On appeal from the Superior Court of New Jersey, Law Division, Essex County, Indictment No. 08-09-02773.
NOT FOR PUBLICATION WITHOUT THE APPROVAL OF THE APPELLATE DIVISION
Before Judges Graves and J. N. Harris.
Defendant Fuquan Moore appeals from a judgment of conviction following his guilty plea to second-degree possession of a controlled dangerous substance with the intent to distribute, N.J.S.A. 2C:35-5(b)(2), and second-degree unlawful possession of a firearm, N.J.S.A. 2C:39-5(b). Moore alleges error in the Law Division's denial of his motion to suppress evidence, and he contends his sentence is excessive. We affirm.
The following facts are derived from the testimony and documentary evidence at the suppression hearing. In early May 2008, as part of an investigation related to the sale of illegal drugs, City of Orange Detective Robert Stefanelli engaged a confidential informant to participate in several carefully monitored purchases of crack cocaine from persons inside a building on Chapman Street. Detective Stefanelli provided the informant with a precise amount of money to purchase illegal drugs, checking to make sure that the informant had no additional funds or contraband. Under the detective's surveillance, the informant entered the premises on four occasions, later returning to Detective Stefanelli with what turned out to be field-tested controlled dangerous substances. The informant indicated that the contraband was procured from Moore and another individual inside the building. The informant advised the detective that the transactions were initially conducted at a first-floor apartment, and later at a third-floor apartment, in the building. Based upon this information, Detective Stefanelli applied for and obtained warrants to search the "first floor eastside apartment" and "third floor apartment #5" at the premises.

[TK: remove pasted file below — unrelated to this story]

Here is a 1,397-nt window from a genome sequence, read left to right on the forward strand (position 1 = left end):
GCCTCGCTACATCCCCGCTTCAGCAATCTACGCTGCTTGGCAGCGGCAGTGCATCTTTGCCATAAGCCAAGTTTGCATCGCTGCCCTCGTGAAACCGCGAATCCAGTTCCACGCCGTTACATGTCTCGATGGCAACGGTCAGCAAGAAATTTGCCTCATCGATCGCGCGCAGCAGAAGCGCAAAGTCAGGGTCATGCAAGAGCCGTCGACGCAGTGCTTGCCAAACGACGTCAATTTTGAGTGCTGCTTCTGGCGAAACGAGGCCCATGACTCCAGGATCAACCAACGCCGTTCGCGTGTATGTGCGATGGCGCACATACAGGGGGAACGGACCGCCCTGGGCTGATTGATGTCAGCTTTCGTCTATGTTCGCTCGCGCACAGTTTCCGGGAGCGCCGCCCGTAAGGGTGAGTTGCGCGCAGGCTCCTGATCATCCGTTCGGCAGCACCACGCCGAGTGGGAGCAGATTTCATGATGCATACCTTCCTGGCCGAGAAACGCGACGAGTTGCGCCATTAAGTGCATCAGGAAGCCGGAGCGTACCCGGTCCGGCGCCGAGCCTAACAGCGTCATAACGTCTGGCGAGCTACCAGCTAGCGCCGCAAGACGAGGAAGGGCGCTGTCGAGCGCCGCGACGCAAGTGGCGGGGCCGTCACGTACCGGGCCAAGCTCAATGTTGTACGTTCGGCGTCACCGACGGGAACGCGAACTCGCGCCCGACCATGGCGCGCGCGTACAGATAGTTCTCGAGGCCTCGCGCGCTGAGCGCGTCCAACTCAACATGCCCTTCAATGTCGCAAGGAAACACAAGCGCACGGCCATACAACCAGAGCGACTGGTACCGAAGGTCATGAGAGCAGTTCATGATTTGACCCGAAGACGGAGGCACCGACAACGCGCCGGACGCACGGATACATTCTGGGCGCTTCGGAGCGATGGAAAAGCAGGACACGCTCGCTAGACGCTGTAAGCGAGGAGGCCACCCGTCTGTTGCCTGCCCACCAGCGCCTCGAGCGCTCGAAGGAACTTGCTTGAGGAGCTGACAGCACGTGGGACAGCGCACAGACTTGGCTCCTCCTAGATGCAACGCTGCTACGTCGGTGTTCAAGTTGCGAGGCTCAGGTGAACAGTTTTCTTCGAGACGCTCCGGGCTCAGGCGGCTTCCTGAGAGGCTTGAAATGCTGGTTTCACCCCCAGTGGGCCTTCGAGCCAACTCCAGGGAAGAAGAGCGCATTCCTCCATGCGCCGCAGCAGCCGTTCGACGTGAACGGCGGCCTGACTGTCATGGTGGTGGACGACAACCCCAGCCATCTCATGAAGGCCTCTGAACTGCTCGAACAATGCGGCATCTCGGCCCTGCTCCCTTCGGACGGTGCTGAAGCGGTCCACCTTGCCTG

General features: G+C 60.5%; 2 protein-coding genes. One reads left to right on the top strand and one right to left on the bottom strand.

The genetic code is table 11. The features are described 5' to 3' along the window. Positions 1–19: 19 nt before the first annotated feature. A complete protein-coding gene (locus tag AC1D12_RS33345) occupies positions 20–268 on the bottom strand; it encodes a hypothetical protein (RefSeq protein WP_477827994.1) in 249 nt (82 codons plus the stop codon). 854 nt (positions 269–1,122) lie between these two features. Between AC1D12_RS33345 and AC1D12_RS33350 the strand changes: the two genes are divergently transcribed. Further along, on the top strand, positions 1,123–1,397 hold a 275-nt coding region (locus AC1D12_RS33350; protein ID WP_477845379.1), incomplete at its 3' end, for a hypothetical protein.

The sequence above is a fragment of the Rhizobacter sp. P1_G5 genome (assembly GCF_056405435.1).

The search warrants were executed on May 20, 2008. Detective Stefanelli testified that he went to the third-floor apartment identified in the warrant, knocked on the door, and announced the police presence three times. Although no one answered, the detective could hear voices and sounds coming from inside the apartment. He thereupon forced the door open and entered the dwelling with several other police officers. Moore and the apartment's tenant -- co-defendant Raquita Daniels -- were inside. The ensuing search found a "357 Smith & Wesson Magnum" on the floor, more than 100 "clear plastic bags containing crack cocaine," and "[three] grams of crack cocaine [on] a plate."
Daniels testified for the defense. She indicated that when the police arrived at her apartment on May 20, she was inside her bedroom. She testified to the following:
The police never knocked. They just bust in. I told you, I heard the dog barking, [be]cause we have a dog. After the dog was barking, the police just bust in. They never knocked; they never did nothing, and they didn't have no search warrant.
Daniels denied that either she or Moore were involved in any illegal activities.
Moore also testified. He stated that when the police entered the apartment, he was sitting on the couch eating chicken parmesan and spaghetti. He testified that the police "burst through the door" without knocking. Furthermore, he said there was no gun on the floor, and he never "[sold] drugs out of [the] apartment."
Judge Joseph C. Cassini, III, denied Moore's motion to suppress, explaining his reasons in a two-page letter opinion. In resolving the factual dispute whether the police announced their presence and knocked before entering the apartment, Judge Cassini found "that the police did knock and announce their presence prior to entering the premises to execute the search warrant." Although the judge did not expressly make credibility findings, he noted the contradictory versions of the events of May 20, and found, "after hearing a male voice inside the apartment and receiving no response to the ...